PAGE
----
August 4, 2018
My thoughts just drifted back to my childhood and to how much I loved sitting on the floor at Nana’s feet, feeling unconditional love and listening to her stories, memories, advice, and so much more. Time was meaningless as I knew such love and acceptance and encouragement and lost all sense of time.
How fitting to immediately find this before me! “Thus says the Lord who made the earth, the Lord who formed it to establish it—the Lord is his name: Call to me and I will answer you, and will tell you great and hidden things that you have not known.” – Jeremiah 33:2-3
Can I have an
November 12, 2016
Not a pretty picture! Raw diamonds do not look like much until they are broken, shaped, cleaned, polished . . . the work of the Master’s hand makes all the difference.
August 5, 2016
I, like most of you, have been thinking a lot about the sad and frightening news stories of late. They seem to grow in number. I love children and the ones I listen to give me hope for the future. This is my second tiny teacher post in two days . . . perhaps a series is coming!
I recall this conversation, but not the source. . . still, it needs sharing!
CHILD: Daddy, what’s sin?
CHILD: Then why would people choose to sin?
DADDY: I guess some people crave sin like others crave rhubarb pie!
CHILD: I don’t like rhubarb pie!
DADDY: Me either!
July 24, 2012
I read this quote earlier and it was really one that touched me deeply:
The way we talk to our children becomes their inner voice.
– Peggy O’ Mara –
Taking Peggy’s words here a step further than she appears to say, I firmly believe and know that not only do we affect the way the children in our lives view themselves in later life, but also the way in which they know God Himself depends largely upon the way in which we talk to them and make them feel. When we grow impatient or reactionary . . . when we speak without considering our tone, our word choice, and the power of life and death contained in words, we can do lasting damage to another OR we can lead them toward the absolute knowledge that they are beloved sons and daughters of the King of Kings. Which image are you projecting? Is it the one you truly desire to? PLEASE resolve to be a positive influence moving forward! God bless you in your journey!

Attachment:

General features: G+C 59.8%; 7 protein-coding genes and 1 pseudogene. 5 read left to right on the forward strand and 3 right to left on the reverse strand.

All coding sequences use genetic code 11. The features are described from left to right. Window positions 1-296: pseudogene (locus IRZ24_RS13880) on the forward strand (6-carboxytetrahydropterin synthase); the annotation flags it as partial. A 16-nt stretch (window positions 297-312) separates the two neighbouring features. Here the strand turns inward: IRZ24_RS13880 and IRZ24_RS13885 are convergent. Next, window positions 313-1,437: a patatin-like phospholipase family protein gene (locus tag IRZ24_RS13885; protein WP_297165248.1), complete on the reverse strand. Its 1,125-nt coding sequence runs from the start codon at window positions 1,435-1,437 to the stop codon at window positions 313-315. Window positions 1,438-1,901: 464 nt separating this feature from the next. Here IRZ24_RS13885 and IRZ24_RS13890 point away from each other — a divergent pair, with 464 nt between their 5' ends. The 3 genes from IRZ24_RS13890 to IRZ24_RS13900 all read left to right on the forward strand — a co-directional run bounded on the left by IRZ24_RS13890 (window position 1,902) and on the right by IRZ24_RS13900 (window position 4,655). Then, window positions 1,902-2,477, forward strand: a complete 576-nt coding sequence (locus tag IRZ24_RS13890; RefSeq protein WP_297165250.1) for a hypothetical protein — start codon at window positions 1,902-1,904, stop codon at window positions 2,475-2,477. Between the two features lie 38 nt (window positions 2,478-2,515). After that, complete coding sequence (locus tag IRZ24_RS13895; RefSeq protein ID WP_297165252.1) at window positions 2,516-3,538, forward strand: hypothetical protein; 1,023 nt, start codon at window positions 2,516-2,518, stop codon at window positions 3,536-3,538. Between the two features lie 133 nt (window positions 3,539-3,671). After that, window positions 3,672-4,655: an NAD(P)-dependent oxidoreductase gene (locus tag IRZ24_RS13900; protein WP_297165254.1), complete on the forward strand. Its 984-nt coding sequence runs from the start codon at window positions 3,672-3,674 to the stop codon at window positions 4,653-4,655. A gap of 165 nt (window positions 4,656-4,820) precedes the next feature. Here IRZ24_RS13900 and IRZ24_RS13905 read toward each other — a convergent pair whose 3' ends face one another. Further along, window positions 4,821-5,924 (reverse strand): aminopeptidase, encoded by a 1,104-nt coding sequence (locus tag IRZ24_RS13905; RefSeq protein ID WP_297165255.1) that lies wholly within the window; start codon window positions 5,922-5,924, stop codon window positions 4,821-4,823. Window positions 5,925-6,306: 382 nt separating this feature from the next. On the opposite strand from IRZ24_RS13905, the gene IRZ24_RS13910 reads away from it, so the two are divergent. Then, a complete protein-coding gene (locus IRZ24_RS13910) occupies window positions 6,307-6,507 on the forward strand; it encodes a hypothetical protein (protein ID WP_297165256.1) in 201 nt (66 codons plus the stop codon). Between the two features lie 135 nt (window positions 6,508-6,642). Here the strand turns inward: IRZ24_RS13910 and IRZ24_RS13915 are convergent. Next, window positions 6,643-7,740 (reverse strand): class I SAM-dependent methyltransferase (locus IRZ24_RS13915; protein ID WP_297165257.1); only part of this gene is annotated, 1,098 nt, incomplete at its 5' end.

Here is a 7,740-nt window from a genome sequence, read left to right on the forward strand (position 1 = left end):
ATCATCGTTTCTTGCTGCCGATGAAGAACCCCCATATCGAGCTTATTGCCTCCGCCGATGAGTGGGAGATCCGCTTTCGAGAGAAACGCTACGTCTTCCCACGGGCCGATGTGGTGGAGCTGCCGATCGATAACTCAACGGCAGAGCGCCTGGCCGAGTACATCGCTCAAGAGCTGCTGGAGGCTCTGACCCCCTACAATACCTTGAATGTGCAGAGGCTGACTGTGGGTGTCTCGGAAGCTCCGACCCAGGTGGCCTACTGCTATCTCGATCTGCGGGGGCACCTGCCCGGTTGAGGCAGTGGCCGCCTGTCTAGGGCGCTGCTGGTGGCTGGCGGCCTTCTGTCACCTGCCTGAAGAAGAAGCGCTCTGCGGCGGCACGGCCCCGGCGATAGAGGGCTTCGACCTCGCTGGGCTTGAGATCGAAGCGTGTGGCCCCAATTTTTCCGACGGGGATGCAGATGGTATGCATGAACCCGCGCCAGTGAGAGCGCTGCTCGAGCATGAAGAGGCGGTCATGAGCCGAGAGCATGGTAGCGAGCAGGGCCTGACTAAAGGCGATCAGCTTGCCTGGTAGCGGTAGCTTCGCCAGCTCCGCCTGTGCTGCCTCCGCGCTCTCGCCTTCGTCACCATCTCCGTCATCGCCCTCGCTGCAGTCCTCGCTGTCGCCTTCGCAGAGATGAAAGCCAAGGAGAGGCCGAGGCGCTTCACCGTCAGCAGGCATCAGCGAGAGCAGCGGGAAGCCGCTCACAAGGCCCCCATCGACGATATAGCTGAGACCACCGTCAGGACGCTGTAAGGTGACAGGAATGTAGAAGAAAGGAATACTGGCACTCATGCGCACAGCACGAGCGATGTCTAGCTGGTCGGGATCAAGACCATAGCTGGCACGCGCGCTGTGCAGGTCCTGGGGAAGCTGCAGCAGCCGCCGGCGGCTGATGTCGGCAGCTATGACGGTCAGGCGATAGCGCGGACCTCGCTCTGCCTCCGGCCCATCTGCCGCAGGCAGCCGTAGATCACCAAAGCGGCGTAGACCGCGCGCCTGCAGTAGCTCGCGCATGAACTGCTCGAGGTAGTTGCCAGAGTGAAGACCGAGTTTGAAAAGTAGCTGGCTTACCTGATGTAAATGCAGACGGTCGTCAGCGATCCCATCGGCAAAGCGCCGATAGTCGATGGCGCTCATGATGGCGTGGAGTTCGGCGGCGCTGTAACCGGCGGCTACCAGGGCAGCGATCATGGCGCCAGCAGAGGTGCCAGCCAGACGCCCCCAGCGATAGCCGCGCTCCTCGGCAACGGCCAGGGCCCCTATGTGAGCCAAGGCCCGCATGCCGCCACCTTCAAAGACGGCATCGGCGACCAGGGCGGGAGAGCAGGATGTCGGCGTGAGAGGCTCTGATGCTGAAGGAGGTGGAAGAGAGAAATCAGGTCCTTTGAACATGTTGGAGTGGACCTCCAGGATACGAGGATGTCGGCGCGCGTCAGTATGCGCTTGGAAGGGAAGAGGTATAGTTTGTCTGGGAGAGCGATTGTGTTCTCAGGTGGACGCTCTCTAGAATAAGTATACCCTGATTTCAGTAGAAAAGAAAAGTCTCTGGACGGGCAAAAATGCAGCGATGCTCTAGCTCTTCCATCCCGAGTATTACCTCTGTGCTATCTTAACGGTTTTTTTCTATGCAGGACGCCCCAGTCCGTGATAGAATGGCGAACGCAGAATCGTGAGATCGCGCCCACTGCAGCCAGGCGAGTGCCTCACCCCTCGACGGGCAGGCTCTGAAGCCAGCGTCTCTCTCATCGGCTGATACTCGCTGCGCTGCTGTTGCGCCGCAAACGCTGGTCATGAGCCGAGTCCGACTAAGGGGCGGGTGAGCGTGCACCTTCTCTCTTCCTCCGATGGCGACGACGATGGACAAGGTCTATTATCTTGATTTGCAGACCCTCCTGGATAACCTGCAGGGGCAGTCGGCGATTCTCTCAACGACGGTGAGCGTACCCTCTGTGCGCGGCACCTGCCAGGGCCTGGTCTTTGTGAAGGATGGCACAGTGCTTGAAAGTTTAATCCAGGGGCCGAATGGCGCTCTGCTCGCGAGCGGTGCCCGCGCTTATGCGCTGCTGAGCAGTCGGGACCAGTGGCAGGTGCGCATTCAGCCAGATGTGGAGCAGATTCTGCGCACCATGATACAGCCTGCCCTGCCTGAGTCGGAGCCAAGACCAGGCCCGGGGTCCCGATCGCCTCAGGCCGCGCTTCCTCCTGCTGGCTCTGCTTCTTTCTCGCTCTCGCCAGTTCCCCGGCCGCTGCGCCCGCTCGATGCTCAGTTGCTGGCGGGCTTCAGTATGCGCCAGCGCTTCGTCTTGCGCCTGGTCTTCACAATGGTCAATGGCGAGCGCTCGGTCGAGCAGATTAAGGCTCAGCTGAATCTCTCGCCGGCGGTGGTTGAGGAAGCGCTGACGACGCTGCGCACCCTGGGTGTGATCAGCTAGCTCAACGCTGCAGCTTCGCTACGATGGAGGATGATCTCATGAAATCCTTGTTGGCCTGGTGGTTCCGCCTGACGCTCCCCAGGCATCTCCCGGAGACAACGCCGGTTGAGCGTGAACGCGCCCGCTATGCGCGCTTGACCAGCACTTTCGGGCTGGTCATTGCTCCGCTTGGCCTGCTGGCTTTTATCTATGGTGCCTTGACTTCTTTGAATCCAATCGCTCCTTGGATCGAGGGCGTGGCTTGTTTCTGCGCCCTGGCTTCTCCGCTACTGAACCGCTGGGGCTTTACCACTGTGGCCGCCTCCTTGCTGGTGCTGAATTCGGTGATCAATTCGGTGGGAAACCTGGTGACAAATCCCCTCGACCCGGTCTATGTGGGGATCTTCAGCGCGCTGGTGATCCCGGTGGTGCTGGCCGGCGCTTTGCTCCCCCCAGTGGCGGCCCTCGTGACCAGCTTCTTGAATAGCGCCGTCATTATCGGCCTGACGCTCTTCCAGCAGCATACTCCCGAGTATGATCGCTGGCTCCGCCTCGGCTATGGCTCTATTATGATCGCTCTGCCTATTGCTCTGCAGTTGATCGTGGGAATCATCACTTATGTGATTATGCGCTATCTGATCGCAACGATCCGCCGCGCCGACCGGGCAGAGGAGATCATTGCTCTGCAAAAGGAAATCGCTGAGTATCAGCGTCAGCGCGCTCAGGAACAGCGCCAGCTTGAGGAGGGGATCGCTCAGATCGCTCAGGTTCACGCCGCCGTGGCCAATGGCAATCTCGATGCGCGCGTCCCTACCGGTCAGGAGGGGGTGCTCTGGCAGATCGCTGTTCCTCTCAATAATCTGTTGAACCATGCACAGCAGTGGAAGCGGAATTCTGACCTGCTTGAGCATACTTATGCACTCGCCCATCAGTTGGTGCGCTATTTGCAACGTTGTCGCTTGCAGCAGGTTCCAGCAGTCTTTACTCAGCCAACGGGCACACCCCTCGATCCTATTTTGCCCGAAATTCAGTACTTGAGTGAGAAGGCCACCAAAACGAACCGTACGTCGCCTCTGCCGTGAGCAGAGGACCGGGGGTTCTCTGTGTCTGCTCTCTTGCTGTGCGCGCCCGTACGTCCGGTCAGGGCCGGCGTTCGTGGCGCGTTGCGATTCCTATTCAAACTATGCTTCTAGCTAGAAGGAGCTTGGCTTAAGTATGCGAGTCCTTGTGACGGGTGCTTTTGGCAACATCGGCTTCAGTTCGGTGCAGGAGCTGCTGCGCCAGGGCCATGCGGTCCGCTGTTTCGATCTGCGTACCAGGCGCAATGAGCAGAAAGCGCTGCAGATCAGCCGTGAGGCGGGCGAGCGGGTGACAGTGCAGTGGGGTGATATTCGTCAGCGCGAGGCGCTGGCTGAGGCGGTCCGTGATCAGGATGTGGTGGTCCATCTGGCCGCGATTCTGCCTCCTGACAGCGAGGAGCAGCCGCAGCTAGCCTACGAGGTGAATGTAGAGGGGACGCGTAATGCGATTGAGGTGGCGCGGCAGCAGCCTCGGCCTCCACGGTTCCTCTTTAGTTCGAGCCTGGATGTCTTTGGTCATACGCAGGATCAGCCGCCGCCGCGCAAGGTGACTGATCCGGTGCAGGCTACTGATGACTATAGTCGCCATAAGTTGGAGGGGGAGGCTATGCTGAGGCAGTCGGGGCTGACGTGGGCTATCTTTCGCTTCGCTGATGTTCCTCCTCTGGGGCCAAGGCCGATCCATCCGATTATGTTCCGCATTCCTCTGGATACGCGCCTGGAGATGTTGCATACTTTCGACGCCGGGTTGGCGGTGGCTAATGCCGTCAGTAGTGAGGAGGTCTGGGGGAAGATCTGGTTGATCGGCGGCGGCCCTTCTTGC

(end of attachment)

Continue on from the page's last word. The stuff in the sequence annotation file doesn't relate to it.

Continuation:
October 22, 2011
The new guidelines for ADHD now recommend that doctors evaluate children beginning at age four! Yes, that right. The American Academy of Pediatrics has just released its expanded guidelines.
Penny, grandmother of a seven year old with ADHD says, “I sure wish this recommendation had happened years ago so that we’d have been able to get treatment a lot sooner for my granddaughter.” Her granddaughter does very well in school now that her ADHD has been diagnosed, but prior to her diagnosis to say she struggled is an understatement. Her family knew something was wrong. Her teacher knew something was wrong. What a blessing the eventual diagnosis was since it meant proper treatment!
The “old rules” had doctors evaluate all children between age 6 and 12 for signs of ADHD, but this new change has expanded that to include all children from age 4 through 18. This change has come about for many reasons including:
- Behavior problems can show up sooner
- Over activity can show up sooner
- Trouble paying attention can show up sooner
- ADHD continues into adolescence
- ADHS has been shown to persist into adulthood
According to the Centers for Disease Control and Prevention, the rates of diagnosis are higher among adolescents than younger kids. Their data reveals that from 6 – 9 percent of kids have ADHD. “I’m glad to see the guidelines now recognize ADHD can occur both in younger children and older adolescents as well,” said Aude Henin, from Massachusetts General Hospital’s Child Cognitive-Behavioral Therapy Program. “I think those are things that have been ignored in the past.” There are signs parents and teachers can look for in considering if a child or teen may have ADHD, including:
- Short attention span
- Difficulties following directions
- Excessive need for movement
It’s important for parents and teachers to be actively involved in observing the child’s behavior as the symptoms may not show during a brief visit to the pediatrician. It is also important for parents to be educated as to how they can contribute to the treatment of the child with ADHD, especially in those children who are diagnosed at a very young age. Teachers of such children should also be aware and be prepared to react appropriately. Depending on the severity of the problem, very young children can sometimes be treated through behavior modification alone rather than medicine. In more severe cases medicine as well as behavior modification may be necessary. As with most medicines, parents will need to watch for side effects of the medicine prescribed.
ADHD can persist for a long time. It’s important for parents, teachers, and doctors to work closely together in treating this condition.